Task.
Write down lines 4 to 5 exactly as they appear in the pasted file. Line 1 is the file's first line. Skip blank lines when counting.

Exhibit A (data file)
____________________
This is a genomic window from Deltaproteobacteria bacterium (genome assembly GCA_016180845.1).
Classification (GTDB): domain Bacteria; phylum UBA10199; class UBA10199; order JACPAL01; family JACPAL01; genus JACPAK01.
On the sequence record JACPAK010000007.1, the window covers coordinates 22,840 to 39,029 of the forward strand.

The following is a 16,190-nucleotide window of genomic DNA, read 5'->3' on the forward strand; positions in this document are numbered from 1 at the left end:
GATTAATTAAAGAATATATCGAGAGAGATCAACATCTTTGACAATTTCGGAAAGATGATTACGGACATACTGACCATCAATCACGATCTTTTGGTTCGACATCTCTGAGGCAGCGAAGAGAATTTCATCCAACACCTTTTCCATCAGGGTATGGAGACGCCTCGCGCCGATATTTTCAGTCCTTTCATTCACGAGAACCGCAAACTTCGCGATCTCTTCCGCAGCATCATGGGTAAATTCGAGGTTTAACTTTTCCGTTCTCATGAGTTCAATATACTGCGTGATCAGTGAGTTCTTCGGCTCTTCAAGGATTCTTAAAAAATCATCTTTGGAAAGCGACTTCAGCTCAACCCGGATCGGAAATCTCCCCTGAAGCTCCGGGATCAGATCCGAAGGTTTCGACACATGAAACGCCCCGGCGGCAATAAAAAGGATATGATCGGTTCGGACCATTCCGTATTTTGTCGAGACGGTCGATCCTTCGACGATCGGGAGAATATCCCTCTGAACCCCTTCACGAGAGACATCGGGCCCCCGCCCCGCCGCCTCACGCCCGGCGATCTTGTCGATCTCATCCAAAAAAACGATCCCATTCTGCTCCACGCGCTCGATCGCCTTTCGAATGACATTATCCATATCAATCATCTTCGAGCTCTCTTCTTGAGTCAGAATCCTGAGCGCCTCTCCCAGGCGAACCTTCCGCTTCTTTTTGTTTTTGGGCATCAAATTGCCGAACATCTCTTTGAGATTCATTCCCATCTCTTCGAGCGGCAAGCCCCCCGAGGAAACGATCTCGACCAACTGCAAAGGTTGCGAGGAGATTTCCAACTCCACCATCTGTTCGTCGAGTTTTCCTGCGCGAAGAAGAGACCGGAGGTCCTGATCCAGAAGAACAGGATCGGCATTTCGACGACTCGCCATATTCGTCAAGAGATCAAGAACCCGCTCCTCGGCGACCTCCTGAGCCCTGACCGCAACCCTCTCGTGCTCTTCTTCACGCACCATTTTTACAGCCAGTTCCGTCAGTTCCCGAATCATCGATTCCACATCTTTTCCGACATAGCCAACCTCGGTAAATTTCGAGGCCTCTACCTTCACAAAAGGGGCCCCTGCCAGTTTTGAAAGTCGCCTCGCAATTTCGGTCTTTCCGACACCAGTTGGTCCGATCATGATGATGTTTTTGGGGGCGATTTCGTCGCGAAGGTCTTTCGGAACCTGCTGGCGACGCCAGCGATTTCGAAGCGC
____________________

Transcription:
The following is a 16,190-nucleotide window of genomic DNA, read 5'->3' on the forward strand; positions in this document are numbered from 1 at the left end:
GATTAATTAAAGAATATATCGAGAGAGATCAACATCTTTGACAATTTCGGAAAGATGATTACGGACATACTGACCATCAATCACGATCTTTTGGTTCGACATCTCTGAGGCAGCGAAGAGAATTTCATCCAACACCTTTTCCATCAGGGTATGGAGACGCCTCGCGCCGATATTTTCAGTCCTTTCATTCACGAGAACCGCAAACTTCGCGATCTCTTCCGCAGCATCATGGGTAAATTCGAGGTTTAACTTTTCCGTTCTCATGAGTTCAATATACTGCGTGATCAGTGAGTTCTTCGGCTCTTCAAGGATTCTTAAAAAATCATCTTTGGAAAGCGACTTCAGCTCAACCCGGATCGGAAATCTCCCCTGAAGCTCCGGGATCAGATCCGAAGGTTTCGACACATGAAACGCCCCGGCGGCAATAAAAAGGATATGATCGGTTCGGACCATTCCGTATTTTGTCGAGACGGTCGATCCTTCGACGATCGGGAGAATATCCCTCTGAACCCCTTCACGAGAGACATCGGGCCCCCGCCCCGCCGCCTCACGCCCGGCGATCTTGTCGATCTCATCCAAAAAAACGATCCCATTCTGCTCCACGCGCTCGATCGCCTTTCGAATGACATTATCCATATCAATCATCTTCGAGCTCTCTTCTTGAGTCAGAATCCTGAGCGCCTCTCCCAGGCGAACCTTCCGCTTCTTTTTGTTTTTGGGCATCAAATTGCCGAACATCTCTTTGAGATTCATTCCCATCTCTTCGAGCGGCAAGCCCCCCGAGGAAACGATCTCGACCAACTGCAAAGGTTGCGAGGAGATTTCCAACTCCACCATCTGTTCGTCGAGTTTTCCTGCGCGAAGAAGAGACCGGAGGTCCTGATCCAGAAGAACAGGATCGGCATTTCGACGACTCGCCATATTCGTCAAGAGATCAAGAACCCGCTCCTCGGCGACCTCCTGAGCCCTGACCGCAACCCTCTCGTGCTCTTCTTCACGCACCATTTTTACAGCCAGTTCCGTCAGTTCCCGAATCATCGATTCCACATCTTTTCCGACATAGCCAACCTCGGTAAATTTCGAGGCCTCTACCTTCACAAAAGGGGCCCCTGCCAGTTTTGAAAGTCGCCTCGCAATTTCGGTCTTTCCGACACCAGTTGGTCCGATCATGATGATGTTTTTGGGGGCGATTTCGTCGCGAAGGTCTTTCGGAACCTGCTGGCGACGCCAGCGATTTCGAAGCGC